Disclaimer: The views expressed in this article are those of the author and do not necessarily reflect the views of the Economic Times – ET Edge Insights, its management, or its members

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Mumbai: In the last 3 years, we have witnessed a systemic disruption of the status quo; fast increasing global temperatures, natural calamities, extreme weather, and rising geopolitical tensions are merely the tip of the proverbial iceberg. The world finds itself in peril and sustainability has become more than just a business imperative.

Which is why, The Economic Times Global Sustainability Congress Series: Sustainable Organisations 2022 was the beckoning of a new world order. The event was an eye opener that highlighted several key need-gaps and strategies to make the sustainable mandate more effective and achievable.

Claire O’Neill, Managing Director, Climate & Energy, World Business Council for Sustainable Development opened the series with a keynote highlighting that companies having a sense of purpose and work with zero carbon or carbon negative approaches are very inspiring.

Following this, a fireside chat on championing sustainable and profitable businesses was initiated by Rajesh Tapadia, CEO, Nxtra by Airtel, who asserted, “To create a larger ecosystem and have proper governance is critical because sustainability is not a stand-alone agenda.”

The sustainability disruption has also been a catalyst for implementing ground-breaking solutions that can make a real difference to our planet. “If solutions are implemented on ground, we will be able to see change based on what choices and the impact they will make on the planet,” stated Afroz Shah, Indian environmental activist, and lawyer.

While asserting that a focus on sustainability will enable better lifespans for products and lead to the advent of a circular economy. Anup Mathew, Head of Greener India Council and Business Head- Godrej Construction, Godrej & Boyce, observes, “Sustainability has an impact on the lifecycle, and we should gradually build more resilience for it.”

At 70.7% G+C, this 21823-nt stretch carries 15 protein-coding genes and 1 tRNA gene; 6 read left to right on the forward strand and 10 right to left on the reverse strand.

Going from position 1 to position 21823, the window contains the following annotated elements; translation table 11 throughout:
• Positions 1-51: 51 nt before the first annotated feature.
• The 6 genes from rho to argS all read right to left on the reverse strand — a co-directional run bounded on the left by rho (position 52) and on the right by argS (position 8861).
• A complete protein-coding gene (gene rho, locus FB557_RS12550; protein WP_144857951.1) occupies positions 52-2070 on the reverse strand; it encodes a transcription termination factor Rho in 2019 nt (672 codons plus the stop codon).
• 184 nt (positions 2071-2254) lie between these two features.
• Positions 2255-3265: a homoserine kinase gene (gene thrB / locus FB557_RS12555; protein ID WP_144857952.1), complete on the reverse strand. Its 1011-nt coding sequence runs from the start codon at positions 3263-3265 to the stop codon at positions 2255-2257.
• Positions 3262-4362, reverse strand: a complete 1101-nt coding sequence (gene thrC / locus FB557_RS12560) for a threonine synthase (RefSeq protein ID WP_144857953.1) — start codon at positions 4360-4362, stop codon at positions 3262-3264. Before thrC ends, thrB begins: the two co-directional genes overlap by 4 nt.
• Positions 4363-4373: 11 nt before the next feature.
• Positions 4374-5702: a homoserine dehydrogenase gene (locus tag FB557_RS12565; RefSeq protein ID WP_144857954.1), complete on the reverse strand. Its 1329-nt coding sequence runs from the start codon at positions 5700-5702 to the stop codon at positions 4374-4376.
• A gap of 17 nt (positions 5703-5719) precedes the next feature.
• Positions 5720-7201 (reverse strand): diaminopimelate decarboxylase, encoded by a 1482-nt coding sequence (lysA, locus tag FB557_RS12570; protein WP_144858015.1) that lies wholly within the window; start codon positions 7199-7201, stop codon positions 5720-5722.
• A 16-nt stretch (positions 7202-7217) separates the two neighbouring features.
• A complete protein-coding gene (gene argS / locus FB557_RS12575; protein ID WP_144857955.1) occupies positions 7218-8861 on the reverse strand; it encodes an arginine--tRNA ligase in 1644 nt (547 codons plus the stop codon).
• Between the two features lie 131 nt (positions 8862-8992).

Highlighting the need for expediting sustainable mobility, Sunil Jain, Operating Partner, Energy Transition, Essar says, “50% of carbon comes from energy. India should do away with thermal plants and shift to more electric vehicles in order to reduce emissions.”

As a result, there is a need to hasten the transition to a low-carbon, sustainable, and equitable future, and achieving net-zero carbon targets through an integrated strategy is a crucial piece of the sustainability puzzle. According to Aun Abdullah, ESG Leader at the Lodha Group, businesses are attempting to incorporate a socially impacting template because that is important in addition to other initiatives. Stakeholders must also pay attention to the cost of sustainability and the expenditure involved in the transition to net zero. Sandeep Chandna, Chief Sustainability Officer, Tech Mahindra, avers “Pricing is something which I would want all organisations to incorporate along with using renewable resources.” Additionally, Prabodha Acharya, Chief Sustainability Officer, JSW asserts, “It’s clear that 3 things are essential for sustainability implementation: How do we deal with change? How we interact with nature? And how we deal with equality for our planet?”

Therefore, for business organisations, setting a sustainability imperative is time critical. Dia Mirza, Actor, UNEP Goodwill Ambassador & United Nations Secretary-General’s Advocate for SDG, avers, “Climate change is not going to happen in future it is currently happening and it is impacting us socially financially economically. We need faster and swifter actions because it is the need of the hour.”

Expounding on the need to control food and water scarcity which is crucial to achieving the nation’s goals, Aditya Natraj, CEO of the Piramal Foundation says, “Water is a local issue; to fulfil its ESG goals, India should concentrate on water and not simply emissions. Despite having 18% of the world’s population, India only has 4% of the world’s fresh water. The local control of water as a single resource must be strengthened.” Additionally, Namrata Rana, Director-Strategy and Brand, Futurescape, explained, “Given the number of products generated by businesses, there needs to be a measure of the amount of natural resources required to generate them.”

India has already made progress toward sustainability and net zero, but in order to create a sustainable ecosystem for ESG, its stakeholders must be more actively involved.

Here is the list of companies that were felicitated:

  • Ball Beverage Packaging India, Bajaj Auto, Bayer India, Bharat Forge, BSV Coca-Cola India, Carlsberg India, Dabur India, Deepak Group, Essar, Electrosteel Castings, Exide Industries,
  • Glenmark Pharmaceuticals, Godrej & Boyce Mfg. GMR Group, Grasim Industries, Hero Electric Vehicles, Hero MotoCorp, Himalaya Wellness Company
  • IBM India, ITC Grand Central, Indian Oil Corporation, Indinfravit Trust, Infosys, JINDAL Steel and Power, JSW Cement, JSW Steel, KONE Elevators
  • Macrotech Developers, Mindtree, NTPC, Nxtra by Airtel, , Piramal Foundation, Shree Renuka Sugars, Toyota Kirloskar Motor, Tata Chemicals, Tata Communications, Tata Power, Tech Mahindra
  • V-Trans (India), Vedanta

Disclaimer: The views expressed in this article are those of the author and do not necessarily reflect the views of the Economic Times – ET Edge Insights, its management, or its members

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